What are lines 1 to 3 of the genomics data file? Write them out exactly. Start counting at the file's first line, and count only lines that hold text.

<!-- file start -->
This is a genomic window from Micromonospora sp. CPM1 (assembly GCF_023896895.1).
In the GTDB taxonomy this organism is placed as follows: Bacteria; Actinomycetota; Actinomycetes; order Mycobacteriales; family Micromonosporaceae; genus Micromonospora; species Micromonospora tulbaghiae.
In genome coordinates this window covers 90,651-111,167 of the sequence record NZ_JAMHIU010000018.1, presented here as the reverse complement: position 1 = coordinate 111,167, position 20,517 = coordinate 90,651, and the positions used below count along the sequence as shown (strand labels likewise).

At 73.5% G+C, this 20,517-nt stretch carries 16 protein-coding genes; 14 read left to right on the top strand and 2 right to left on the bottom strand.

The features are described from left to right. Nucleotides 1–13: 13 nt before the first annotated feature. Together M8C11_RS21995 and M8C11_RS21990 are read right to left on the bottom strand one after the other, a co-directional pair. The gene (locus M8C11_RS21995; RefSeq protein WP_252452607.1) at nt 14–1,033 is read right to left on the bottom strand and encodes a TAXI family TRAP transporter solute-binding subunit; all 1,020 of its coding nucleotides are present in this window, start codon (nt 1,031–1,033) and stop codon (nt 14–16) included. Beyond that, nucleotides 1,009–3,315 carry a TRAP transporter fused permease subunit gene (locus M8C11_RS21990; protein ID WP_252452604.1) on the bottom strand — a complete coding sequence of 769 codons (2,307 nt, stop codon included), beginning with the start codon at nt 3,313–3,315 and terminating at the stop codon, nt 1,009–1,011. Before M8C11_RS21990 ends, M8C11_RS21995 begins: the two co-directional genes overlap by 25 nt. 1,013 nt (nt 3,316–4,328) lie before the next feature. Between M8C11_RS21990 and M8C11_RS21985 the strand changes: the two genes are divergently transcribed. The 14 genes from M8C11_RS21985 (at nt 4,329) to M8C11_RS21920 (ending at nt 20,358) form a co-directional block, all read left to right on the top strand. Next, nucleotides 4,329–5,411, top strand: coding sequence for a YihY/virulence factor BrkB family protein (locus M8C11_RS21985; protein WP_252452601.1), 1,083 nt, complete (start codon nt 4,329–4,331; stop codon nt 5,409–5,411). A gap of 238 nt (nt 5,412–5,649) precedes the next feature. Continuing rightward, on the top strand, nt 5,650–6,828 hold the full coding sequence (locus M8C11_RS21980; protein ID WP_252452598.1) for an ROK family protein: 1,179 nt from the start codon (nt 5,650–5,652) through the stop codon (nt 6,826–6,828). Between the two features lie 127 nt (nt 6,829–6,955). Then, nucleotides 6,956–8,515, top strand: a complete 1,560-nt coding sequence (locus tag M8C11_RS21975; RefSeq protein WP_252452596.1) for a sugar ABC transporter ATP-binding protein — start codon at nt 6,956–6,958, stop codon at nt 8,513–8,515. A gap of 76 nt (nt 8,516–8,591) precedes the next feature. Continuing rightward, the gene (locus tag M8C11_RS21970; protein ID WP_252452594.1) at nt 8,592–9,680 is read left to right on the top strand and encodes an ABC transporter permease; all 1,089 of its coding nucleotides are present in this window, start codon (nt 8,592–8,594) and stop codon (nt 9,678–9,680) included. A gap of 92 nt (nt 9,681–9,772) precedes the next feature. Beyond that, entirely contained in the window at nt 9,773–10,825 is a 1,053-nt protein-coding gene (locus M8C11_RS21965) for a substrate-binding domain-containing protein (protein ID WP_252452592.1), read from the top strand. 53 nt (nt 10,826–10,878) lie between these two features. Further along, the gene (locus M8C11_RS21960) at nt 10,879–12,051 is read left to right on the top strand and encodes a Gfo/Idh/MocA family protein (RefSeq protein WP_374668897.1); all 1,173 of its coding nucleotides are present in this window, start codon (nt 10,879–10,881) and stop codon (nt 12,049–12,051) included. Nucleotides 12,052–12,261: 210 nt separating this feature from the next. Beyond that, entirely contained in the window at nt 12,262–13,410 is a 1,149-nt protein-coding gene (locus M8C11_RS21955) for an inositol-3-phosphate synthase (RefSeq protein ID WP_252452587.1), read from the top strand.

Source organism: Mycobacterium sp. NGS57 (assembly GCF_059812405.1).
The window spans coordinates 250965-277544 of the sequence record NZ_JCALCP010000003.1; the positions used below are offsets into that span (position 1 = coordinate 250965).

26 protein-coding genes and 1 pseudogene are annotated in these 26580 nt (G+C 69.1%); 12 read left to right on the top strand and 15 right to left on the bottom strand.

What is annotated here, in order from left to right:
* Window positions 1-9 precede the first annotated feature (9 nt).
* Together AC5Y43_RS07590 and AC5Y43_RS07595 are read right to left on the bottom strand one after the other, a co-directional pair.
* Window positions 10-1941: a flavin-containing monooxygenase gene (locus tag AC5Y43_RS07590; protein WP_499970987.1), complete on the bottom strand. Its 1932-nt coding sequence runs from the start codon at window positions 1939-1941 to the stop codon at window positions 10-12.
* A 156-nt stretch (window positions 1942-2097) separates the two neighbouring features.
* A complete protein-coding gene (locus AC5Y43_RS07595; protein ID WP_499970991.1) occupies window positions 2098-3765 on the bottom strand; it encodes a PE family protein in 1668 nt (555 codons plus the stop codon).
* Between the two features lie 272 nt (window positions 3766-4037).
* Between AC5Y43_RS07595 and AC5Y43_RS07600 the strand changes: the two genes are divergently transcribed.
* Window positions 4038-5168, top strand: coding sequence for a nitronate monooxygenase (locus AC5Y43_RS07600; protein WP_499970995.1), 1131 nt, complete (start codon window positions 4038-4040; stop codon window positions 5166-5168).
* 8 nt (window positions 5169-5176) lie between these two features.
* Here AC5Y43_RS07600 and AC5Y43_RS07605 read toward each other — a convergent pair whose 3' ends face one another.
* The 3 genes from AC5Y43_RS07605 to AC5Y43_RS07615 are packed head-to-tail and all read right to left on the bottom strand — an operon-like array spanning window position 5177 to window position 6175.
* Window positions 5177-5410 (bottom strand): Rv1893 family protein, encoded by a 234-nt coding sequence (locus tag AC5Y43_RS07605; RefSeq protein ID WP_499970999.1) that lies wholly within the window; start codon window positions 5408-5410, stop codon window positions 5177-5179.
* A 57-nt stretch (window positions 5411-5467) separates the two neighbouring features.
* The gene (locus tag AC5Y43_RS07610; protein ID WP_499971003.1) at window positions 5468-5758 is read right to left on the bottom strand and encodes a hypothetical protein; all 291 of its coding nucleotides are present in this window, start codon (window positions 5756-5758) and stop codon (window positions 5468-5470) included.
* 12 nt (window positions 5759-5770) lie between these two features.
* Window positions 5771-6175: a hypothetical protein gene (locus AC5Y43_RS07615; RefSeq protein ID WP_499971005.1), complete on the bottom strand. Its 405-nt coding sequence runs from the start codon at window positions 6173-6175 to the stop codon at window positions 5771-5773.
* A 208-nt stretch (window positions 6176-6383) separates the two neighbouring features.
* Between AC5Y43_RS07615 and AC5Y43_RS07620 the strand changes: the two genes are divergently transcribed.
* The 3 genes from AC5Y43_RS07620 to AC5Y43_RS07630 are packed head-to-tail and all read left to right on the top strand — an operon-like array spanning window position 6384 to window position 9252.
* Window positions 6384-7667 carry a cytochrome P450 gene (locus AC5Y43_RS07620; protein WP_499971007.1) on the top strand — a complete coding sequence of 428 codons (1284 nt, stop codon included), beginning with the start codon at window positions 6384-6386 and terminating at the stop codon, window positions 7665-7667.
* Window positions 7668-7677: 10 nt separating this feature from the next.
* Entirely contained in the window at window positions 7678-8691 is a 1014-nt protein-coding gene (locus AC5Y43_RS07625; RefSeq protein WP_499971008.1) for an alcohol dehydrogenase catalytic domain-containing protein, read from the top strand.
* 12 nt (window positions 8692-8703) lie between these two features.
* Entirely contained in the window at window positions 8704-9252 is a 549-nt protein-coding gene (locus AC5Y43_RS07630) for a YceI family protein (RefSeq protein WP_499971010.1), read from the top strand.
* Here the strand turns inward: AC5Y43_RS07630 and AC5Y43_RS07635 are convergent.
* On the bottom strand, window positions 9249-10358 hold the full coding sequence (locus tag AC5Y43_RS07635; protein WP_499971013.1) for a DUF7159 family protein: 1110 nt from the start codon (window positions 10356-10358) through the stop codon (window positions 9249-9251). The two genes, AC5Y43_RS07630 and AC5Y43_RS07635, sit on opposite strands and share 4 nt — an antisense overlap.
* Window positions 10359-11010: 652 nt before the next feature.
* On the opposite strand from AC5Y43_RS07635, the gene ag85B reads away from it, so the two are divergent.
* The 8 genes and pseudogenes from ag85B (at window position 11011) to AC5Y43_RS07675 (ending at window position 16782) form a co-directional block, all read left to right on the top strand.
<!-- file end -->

This is a genomic window from Micromonospora sp. CPM1 (assembly GCF_023896895.1).
In the GTDB taxonomy this organism is placed as follows: Bacteria; Actinomycetota; Actinomycetes; order Mycobacteriales; family Micromonosporaceae; genus Micromonospora; species Micromonospora tulbaghiae.
In genome coordinates this window covers 90,651-111,167 of the sequence record NZ_JAMHIU010000018.1, presented here as the reverse complement: position 1 = coordinate 111,167, position 20,517 = coordinate 90,651, and the positions used below count along the sequence as shown (strand labels likewise).